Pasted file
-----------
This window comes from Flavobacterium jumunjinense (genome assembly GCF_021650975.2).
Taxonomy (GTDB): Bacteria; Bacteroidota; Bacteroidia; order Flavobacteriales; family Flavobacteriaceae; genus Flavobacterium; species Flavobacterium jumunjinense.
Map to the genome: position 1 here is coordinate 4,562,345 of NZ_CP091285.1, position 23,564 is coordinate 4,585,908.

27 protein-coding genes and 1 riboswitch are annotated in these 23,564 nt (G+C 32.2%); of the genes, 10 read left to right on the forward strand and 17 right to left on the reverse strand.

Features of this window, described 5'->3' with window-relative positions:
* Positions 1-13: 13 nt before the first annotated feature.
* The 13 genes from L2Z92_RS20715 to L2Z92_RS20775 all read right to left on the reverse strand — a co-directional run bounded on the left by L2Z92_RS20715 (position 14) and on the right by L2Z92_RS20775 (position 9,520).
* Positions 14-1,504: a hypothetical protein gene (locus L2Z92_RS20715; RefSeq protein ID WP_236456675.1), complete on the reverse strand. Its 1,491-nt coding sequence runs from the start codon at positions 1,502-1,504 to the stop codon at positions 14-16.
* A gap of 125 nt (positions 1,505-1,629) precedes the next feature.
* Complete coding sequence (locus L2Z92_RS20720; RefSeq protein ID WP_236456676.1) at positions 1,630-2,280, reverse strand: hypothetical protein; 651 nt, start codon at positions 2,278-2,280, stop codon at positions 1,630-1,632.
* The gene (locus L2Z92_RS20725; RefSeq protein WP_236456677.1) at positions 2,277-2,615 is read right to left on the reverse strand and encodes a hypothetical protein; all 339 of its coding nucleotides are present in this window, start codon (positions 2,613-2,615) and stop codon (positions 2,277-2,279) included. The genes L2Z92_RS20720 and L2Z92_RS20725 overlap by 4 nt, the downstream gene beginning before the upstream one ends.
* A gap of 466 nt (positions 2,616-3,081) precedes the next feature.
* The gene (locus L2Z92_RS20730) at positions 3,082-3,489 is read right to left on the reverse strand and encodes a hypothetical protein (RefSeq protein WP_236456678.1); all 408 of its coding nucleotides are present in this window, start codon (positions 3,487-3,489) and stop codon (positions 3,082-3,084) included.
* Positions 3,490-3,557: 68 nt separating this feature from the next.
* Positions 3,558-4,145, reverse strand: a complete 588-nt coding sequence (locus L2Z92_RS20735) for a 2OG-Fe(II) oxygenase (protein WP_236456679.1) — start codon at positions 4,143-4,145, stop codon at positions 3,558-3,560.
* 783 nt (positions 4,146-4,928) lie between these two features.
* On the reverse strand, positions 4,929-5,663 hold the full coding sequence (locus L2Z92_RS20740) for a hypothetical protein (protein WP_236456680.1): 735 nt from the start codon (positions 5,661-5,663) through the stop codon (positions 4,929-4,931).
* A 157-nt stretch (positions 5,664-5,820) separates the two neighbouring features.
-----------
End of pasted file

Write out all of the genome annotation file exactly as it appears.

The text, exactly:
This window comes from Flavobacterium jumunjinense (genome assembly GCF_021650975.2).
Taxonomy (GTDB): Bacteria; Bacteroidota; Bacteroidia; order Flavobacteriales; family Flavobacteriaceae; genus Flavobacterium; species Flavobacterium jumunjinense.
Map to the genome: position 1 here is coordinate 4,562,345 of NZ_CP091285.1, position 23,564 is coordinate 4,585,908.

27 protein-coding genes and 1 riboswitch are annotated in these 23,564 nt (G+C 32.2%); of the genes, 10 read left to right on the forward strand and 17 right to left on the reverse strand.

Features of this window, described 5'->3' with window-relative positions:
* Positions 1-13: 13 nt before the first annotated feature.
* The 13 genes from L2Z92_RS20715 to L2Z92_RS20775 all read right to left on the reverse strand — a co-directional run bounded on the left by L2Z92_RS20715 (position 14) and on the right by L2Z92_RS20775 (position 9,520).
* Positions 14-1,504: a hypothetical protein gene (locus L2Z92_RS20715; RefSeq protein ID WP_236456675.1), complete on the reverse strand. Its 1,491-nt coding sequence runs from the start codon at positions 1,502-1,504 to the stop codon at positions 14-16.
* A gap of 125 nt (positions 1,505-1,629) precedes the next feature.
* Complete coding sequence (locus L2Z92_RS20720; RefSeq protein ID WP_236456676.1) at positions 1,630-2,280, reverse strand: hypothetical protein; 651 nt, start codon at positions 2,278-2,280, stop codon at positions 1,630-1,632.
* The gene (locus L2Z92_RS20725; RefSeq protein WP_236456677.1) at positions 2,277-2,615 is read right to left on the reverse strand and encodes a hypothetical protein; all 339 of its coding nucleotides are present in this window, start codon (positions 2,613-2,615) and stop codon (positions 2,277-2,279) included. The genes L2Z92_RS20720 and L2Z92_RS20725 overlap by 4 nt, the downstream gene beginning before the upstream one ends.
* A gap of 466 nt (positions 2,616-3,081) precedes the next feature.
* The gene (locus L2Z92_RS20730) at positions 3,082-3,489 is read right to left on the reverse strand and encodes a hypothetical protein (RefSeq protein WP_236456678.1); all 408 of its coding nucleotides are present in this window, start codon (positions 3,487-3,489) and stop codon (positions 3,082-3,084) included.
* Positions 3,490-3,557: 68 nt separating this feature from the next.
* Positions 3,558-4,145, reverse strand: a complete 588-nt coding sequence (locus L2Z92_RS20735) for a 2OG-Fe(II) oxygenase (protein WP_236456679.1) — start codon at positions 4,143-4,145, stop codon at positions 3,558-3,560.
* 783 nt (positions 4,146-4,928) lie between these two features.
* On the reverse strand, positions 4,929-5,663 hold the full coding sequence (locus L2Z92_RS20740) for a hypothetical protein (protein WP_236456680.1): 735 nt from the start codon (positions 5,661-5,663) through the stop codon (positions 4,929-4,931).
* A 157-nt stretch (positions 5,664-5,820) separates the two neighbouring features.